Secondly, the Alchemist believes that there are properties of Matter that are very real, but are outside the bounds of what is recognised by conventional chemistry. These are more than just “subtle” properties as might be championed by clairvoyants. Alchemists believe that certain physical results can occur when materials are subjected to unusual processes: however, if one were to describe these processes to a Chemist, he would fail to see how any kind of chemical reaction would take place at all. For example: I know of one Alchemist who alleges that it is possible to extract a subtle essence from Potash, using pure Alcohol. This subtle essence is therefore the “Salt” which makes up the third quintessential item in the famous “Prima Ens Melissa” or Elixir Vitae formula described by Paracelsus. This incidentally is why it would be dangerous to say that the Salt in the Prima is only Potash, whereas it would appear that in fact it is the subtle essence of Potash which is more important.
Thirdly, there is still a great deal of Magia in Alchemy. For example, vegetable Mercury which has been prepared by infusing the Herb in water, adding yeast and fructose, fermenting it and distilling the end product Seven times would have what is known as the Signature of that Herb on it. Buying pure alcohol from a shop (or mail order) does not have this advantage, although it might have at least some signature of the vegatable kingdom on it. This, in addition, is the reason why sea-salt cannot be used in the Prima work, as it comes from the Mineral kingdom, and cannot really be said to have any kind of vegetable signature upon it.
So what then is a tincture? It is an Alchemical preparation in liquid form, such that one may for example take a few drops diluted in a glass of water and ingest it. An alchemical tincture is “Quintessential” because it contains the three principles of a herb – it’s Mercury, Sulphur and Salt – combined and cohobated together. It is also possible to have a metallic tincture, in which an ingestible medicine is created from a metal. Note that most metals, if they were to be ingested, would actually be very poisonous. This then is one of the meanings of Transmutation: through Alchemy it is possible to transmute a poisonous metal, into a beneficial substance.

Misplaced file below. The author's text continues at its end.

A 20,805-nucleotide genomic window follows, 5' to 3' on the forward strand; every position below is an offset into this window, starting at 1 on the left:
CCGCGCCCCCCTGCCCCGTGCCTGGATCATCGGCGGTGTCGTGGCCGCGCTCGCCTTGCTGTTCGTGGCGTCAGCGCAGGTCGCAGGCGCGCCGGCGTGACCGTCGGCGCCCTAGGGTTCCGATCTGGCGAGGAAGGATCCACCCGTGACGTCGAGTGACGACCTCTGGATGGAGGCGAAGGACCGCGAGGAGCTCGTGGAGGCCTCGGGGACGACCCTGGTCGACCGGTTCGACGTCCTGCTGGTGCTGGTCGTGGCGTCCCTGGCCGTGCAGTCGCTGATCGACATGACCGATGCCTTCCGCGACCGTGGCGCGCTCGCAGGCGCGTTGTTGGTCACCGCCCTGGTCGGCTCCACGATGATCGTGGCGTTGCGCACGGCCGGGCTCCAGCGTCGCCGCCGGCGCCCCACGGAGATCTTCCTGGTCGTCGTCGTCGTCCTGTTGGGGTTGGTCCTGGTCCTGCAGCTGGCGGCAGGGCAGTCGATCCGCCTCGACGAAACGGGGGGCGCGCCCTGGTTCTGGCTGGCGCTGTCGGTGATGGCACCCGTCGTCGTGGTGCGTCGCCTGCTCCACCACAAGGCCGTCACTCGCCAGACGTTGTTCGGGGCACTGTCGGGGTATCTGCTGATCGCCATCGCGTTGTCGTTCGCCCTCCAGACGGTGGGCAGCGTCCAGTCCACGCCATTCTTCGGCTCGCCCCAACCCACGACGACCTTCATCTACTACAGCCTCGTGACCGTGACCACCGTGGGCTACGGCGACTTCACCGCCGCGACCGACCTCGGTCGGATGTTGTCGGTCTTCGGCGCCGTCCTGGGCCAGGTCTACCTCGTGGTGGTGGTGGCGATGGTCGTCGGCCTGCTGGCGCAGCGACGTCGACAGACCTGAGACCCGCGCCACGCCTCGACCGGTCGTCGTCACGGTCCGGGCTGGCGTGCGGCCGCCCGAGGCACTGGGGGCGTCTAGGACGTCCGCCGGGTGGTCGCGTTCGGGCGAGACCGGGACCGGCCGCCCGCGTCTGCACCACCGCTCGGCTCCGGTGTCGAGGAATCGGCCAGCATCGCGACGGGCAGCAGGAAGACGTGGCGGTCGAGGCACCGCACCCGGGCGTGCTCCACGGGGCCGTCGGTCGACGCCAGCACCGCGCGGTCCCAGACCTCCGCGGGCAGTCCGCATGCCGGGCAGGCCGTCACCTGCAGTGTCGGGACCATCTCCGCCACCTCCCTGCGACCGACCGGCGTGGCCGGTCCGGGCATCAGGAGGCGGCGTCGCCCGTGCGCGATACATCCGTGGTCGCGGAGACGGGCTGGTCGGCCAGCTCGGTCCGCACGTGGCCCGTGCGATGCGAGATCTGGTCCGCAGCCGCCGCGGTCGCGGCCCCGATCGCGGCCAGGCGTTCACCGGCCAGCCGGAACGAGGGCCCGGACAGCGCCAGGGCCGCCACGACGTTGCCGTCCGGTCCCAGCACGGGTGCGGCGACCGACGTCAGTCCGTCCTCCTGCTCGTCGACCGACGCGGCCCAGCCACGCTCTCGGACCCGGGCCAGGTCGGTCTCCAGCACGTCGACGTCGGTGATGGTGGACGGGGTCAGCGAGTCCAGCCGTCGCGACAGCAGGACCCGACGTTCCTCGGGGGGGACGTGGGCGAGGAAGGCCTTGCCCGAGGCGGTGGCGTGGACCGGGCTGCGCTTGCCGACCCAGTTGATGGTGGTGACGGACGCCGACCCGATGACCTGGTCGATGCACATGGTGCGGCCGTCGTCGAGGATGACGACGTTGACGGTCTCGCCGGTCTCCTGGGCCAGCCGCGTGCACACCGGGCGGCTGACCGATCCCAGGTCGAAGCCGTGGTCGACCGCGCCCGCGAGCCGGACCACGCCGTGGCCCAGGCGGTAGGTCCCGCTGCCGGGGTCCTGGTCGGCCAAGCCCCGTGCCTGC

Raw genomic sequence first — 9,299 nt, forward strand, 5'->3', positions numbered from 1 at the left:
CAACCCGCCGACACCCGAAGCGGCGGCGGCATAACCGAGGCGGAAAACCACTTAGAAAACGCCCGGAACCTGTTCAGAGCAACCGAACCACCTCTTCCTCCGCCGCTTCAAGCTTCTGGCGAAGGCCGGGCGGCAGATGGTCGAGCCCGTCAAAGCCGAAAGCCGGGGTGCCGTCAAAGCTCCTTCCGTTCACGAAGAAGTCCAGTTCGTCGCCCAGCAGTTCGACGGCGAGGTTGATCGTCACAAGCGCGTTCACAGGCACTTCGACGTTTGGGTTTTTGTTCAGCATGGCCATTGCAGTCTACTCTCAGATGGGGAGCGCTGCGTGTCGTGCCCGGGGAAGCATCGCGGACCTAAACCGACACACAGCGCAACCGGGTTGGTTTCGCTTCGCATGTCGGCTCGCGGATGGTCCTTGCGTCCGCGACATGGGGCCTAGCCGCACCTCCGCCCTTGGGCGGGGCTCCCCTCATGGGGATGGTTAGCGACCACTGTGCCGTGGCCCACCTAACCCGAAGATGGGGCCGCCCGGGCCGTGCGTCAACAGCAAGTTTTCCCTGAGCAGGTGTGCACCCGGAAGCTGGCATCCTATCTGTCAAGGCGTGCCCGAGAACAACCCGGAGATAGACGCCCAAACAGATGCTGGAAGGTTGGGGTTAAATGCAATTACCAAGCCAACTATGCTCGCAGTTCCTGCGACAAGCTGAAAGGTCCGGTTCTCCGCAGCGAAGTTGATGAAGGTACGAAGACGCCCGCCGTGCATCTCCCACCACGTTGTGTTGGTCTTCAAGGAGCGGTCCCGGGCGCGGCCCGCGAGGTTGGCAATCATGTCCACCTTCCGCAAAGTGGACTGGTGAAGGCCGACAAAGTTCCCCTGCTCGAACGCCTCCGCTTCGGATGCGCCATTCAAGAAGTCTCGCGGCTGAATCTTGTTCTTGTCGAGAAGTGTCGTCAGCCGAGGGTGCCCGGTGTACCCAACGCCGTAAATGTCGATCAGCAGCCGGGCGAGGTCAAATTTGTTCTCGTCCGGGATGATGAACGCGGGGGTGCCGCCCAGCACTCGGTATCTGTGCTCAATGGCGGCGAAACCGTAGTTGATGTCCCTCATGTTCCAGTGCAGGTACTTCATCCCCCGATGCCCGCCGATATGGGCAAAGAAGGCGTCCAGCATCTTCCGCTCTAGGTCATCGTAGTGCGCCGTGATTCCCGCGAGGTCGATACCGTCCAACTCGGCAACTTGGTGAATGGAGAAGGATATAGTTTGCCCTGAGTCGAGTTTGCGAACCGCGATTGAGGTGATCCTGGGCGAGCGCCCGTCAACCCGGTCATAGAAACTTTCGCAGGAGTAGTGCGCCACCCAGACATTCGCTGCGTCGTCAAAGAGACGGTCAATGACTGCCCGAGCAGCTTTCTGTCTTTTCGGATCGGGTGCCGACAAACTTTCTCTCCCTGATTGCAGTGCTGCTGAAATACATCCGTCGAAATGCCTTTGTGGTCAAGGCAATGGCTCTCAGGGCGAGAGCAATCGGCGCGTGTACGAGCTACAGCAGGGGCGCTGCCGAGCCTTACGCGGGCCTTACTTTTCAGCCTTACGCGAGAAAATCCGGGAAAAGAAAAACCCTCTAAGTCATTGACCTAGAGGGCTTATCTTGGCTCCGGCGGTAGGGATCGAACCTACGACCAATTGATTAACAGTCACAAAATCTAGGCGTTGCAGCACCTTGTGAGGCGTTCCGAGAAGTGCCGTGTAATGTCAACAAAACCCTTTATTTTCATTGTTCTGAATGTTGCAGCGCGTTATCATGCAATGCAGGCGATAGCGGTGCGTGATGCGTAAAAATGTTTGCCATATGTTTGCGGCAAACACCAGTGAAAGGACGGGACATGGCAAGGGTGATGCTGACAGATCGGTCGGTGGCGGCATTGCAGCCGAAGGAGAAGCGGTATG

I chose seven herbs to work on: one for each planet. These were
I obtained these in their dried forms, except Parsley, which I bought fresh. Frater Albertus however recommends that if one does pick the fresh herb, one should first dry it before using it: otherwise one would have to use about four times as much fresh herb as one would normally use dry.
Basil, Parsley and Mint are obtainable easily enough from any supermarket: the others by mail order.
Now the Golden Dawn prescribes a ceremonial form for conducting Alchemical experiments: unfortunately I did not follow it. Instead, I first started out in each case by consecrating the herb to be used as a Talisman of the Planetary force to which it was assigned. The act of consecrating the herb in this way thus tied my consciousness in to the spiritual forces behind the alchemical operation from the outset. The form of the ceremony in each case followed the usual Z2 outline of the Golden Dawn: I was also able to incorporate a number of traditional Graeco-Egyptian (and other) invocations. So for example:
This I was able to use as a general invocation in all herbal workings. It is from the Greek Magical Papyri, and is thus cognate with such rituals as the famous “Bornless Invocation”.